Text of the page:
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Bailout money fails to help small businesses

With nothing left to pamper the financial executives at Wall Street, the White House finally succumbed to pressures by calling at least several financial executives to sit down with President Obama at the White House to discuss measures that would iron out the kinks concerning their excessive annual pay, which to many taxpayers are inappropriate at this time when the country is in dire economic recession.

President Obama has ordered pay czar Kenneth Feinberg to meet and discuss with these Wall Street executives  to pare down their annual compensation to about 500,000 annually. However, there are loopholes that need to be straighten out in the midst of multi-million lobby money that is expected to block any attempt  to make these executives agree with the federal government's terms and conditions.

Among those included in the list are GMAC, Citi Group, General Motors and American International Group (AIG).

According to Feinberg, he would ask these executives to instead settle for a stock options as incentives for their pay cuts, which they can avail on a long-term basis. However, this suggestion is being opposed by some corporate big wigs who claimed that giving millions in compensation to brilliant executives and employees in the financial sector is the best strategy to keep them stay.

With this latest development, there is uncertainty that the financial executives concerned will agree to the conditions set by the White House. Some observers said that the least that these executives can do at the moment is listen to what the White House tell them to fix. But there are visible signs that these Wall Street fat cats, who are already used to this kind of luxuries, cannot just take government's suggestions overnight. The least that they can do to ventilate their grievances is to quit their posts if they can't withstand the heat being imposed by the present administration.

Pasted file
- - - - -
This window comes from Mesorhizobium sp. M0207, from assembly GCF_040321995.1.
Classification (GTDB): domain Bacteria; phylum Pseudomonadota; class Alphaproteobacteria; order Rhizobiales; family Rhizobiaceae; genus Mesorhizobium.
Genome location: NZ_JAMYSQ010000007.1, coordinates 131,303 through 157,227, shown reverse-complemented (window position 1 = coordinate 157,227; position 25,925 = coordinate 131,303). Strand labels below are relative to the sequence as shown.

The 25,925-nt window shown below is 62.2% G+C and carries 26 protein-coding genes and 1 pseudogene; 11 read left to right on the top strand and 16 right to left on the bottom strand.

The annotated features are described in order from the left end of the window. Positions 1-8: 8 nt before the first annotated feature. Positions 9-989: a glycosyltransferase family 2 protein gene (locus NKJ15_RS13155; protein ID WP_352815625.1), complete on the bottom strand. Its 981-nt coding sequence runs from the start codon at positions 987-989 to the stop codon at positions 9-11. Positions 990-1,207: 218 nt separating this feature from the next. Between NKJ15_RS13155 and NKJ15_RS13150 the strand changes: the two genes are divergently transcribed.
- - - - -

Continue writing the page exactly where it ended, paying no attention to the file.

While the unemployment rate reached double digit this year, Wall Street executives have the temerity to wallow in grandeur by getting hefty compensations and bonuses at the expense of the millions of taxpayers' money, most of them are hard up with mortgage payments and other utilities to survive.

An ABC news commentary said: "The payroll of executives need to be cut. For all the money that they are given could employ over a 100 regular workers per executive pay cut. A lot of these executives have caused problems for the banks themselves with bad loans. We need to have the board of directors of the companies to listen to their stockholders about this."

While another reader at ABC news commented: "Who cares if the top executives leave the company? There are plenty of talents to replace them. Oh I forgot, these top execs, the "stars" of the companies, are the same crooks that helped pour the economy down the toilet with their brilliant schemes. Basically the banks are saying that they want to pay excessively high compensation to retain the top crooks so they can again fool the American people and squeeze the last few pennies out of them."

Meanwhile, it is good news that Bank of America has gotten out of the quagmire by repaying back at east 45 billion from the total bailout money it owed the federal government.

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